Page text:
New York Film Festival director Kent Jones said he was proud to present the movie: "This is a completely fresh, surprising way of looking at the life of an extremely complex figure. And it's a very exciting one, »
- Anne-Katrin Titze
Steve Jobs was a corporate rock star with few equals.
He made Apple the most successful technology company in the world, but his influence went beyond balance sheets. The phones, computers and tablets he helped revolutionize gave him an outsized influence on people’s daily lives, making the public feel like it had a personal connection to the Apple co-founder. His tempestuous life and hard-driving persona are front and center in “Steve Jobs,” a warts-and-all biopic that had its North American premiere at the New York Film Festival on Saturday.
“He changed the way we all live,” said Michael Fassbender, who plays Jobs in a bravura performance that defies Oscar voters to look away. “He changed the way we communicate, changed the way we buy things, changed the way we listen to music.
“Instead of having technology just be a tool for us, it became more than that,” he added. »
- Brent Lang
Steve Jobs director Danny Boyle wasn't first director attached to the high-profile biopic about the late Apple co-founder. That was David Fincher, who exited the project amid a dispute over money and control. And Boyle — known for films like Slumdog Millionaire, Trainspotting and 127 Hours — has admitted that the Aaron Sorkin-scripted film is "so different" from the movies he's made before. Still, speaking to The Hollywood Reporter ahead of the New York Film Festival's centerpiece gala screening of Steve Jobs, the director explained that he was excited to accept the challenge of this movie. "Just the idea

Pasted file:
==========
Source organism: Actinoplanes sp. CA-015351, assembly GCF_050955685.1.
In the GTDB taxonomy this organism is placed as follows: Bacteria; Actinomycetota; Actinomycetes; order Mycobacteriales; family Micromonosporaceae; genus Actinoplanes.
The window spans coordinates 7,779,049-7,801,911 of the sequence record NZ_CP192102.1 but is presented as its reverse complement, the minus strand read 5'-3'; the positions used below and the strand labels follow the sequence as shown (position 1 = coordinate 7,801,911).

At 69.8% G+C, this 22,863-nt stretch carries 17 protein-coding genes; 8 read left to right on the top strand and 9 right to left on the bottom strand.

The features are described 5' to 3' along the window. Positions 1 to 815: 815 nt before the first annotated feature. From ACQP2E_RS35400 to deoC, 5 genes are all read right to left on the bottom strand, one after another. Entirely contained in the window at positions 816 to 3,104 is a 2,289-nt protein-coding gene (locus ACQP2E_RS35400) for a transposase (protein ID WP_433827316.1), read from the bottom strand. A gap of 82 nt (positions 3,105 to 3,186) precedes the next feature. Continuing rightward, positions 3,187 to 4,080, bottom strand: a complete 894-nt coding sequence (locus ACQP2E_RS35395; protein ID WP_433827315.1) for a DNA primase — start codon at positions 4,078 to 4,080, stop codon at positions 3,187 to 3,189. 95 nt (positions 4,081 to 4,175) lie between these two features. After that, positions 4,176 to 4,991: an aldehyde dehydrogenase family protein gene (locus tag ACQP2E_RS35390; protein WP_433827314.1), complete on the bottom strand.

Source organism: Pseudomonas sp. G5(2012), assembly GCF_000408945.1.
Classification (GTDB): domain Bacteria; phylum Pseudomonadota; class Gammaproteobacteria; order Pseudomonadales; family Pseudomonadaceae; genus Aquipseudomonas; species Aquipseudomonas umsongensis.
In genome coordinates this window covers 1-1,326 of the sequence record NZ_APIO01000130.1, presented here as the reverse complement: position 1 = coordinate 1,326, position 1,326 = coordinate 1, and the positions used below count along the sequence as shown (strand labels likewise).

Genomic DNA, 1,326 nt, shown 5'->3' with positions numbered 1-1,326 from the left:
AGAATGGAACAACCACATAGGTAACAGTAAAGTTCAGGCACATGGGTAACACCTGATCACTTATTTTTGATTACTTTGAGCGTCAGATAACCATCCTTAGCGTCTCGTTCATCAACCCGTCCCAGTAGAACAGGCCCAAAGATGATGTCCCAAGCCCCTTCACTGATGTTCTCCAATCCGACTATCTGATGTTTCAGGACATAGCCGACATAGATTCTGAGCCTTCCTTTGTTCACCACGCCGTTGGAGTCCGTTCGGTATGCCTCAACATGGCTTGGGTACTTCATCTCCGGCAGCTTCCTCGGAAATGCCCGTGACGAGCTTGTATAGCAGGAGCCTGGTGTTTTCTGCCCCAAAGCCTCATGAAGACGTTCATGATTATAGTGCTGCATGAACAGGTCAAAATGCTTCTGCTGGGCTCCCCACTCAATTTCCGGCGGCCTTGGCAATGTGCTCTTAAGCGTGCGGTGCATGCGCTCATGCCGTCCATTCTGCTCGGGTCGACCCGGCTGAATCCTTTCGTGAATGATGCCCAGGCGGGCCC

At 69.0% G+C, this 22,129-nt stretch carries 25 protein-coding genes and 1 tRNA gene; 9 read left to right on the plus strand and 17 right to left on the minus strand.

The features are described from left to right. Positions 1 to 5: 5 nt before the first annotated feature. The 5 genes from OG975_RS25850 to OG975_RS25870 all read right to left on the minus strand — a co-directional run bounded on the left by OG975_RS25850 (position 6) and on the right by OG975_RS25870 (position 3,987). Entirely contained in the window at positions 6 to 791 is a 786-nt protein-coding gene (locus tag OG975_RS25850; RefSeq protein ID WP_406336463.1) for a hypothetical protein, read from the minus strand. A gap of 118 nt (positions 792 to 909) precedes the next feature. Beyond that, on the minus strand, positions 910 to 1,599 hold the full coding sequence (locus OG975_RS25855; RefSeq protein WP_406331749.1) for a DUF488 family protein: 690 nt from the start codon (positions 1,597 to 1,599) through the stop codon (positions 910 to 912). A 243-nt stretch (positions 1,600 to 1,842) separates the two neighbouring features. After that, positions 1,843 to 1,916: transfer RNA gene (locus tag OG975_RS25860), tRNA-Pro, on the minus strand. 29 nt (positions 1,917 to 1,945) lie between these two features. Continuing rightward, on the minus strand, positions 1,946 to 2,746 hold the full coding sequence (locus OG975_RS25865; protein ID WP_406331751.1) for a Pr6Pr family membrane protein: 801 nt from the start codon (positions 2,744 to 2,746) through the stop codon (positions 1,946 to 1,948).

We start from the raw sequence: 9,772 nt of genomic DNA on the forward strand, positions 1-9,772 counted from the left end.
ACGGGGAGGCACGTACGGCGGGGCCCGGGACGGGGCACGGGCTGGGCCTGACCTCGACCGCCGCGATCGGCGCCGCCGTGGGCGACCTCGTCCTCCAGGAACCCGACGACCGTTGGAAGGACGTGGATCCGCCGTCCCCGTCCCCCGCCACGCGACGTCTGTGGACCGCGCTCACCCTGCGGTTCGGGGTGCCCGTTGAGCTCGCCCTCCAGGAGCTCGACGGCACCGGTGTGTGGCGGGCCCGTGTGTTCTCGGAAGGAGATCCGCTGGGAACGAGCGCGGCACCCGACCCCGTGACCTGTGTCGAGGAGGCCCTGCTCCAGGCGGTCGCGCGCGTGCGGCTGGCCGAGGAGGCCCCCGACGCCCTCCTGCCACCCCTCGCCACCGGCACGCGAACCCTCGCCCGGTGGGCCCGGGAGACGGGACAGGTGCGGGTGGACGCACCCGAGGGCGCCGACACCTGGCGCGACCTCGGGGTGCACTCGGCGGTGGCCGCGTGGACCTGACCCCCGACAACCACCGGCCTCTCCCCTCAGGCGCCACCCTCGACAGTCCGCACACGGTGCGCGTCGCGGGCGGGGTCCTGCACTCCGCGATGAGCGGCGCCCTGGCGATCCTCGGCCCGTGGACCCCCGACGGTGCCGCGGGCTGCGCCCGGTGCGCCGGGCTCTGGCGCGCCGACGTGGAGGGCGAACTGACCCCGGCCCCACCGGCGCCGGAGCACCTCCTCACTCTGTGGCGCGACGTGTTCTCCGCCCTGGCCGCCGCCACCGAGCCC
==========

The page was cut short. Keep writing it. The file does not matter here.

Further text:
- Hilary Lewis
Taken as a straight-faced, just-the-facts account of one great man’s amazing achievements, Steve Jobs is a bit daft. For as much as the structure of Danny Boyle and Aaron Sorkin‘s biopic — divided into three sections, each set backstage right before a product’s announcement (those being the Apple Lisa in 1984, the NeXTcube in 1988, and the iMac in 1998) — is receiving attention, that bit of pre-release hype, like all pre-release hype, should be questioned. To my mind, this is all a reductive bit of enthusiasm: what happens when anyone does anything different with the format, thus saving us from having to (gasp!) sit through “yet another biopic.” The reaction is premature, surely, but none too surprising. There’s a vocal and too-large section of viewers for whom the genre indicates that what they’re seeing — no matter the talent of its creators or the fascination that comes with its subject — is unquestionably an inferior product, »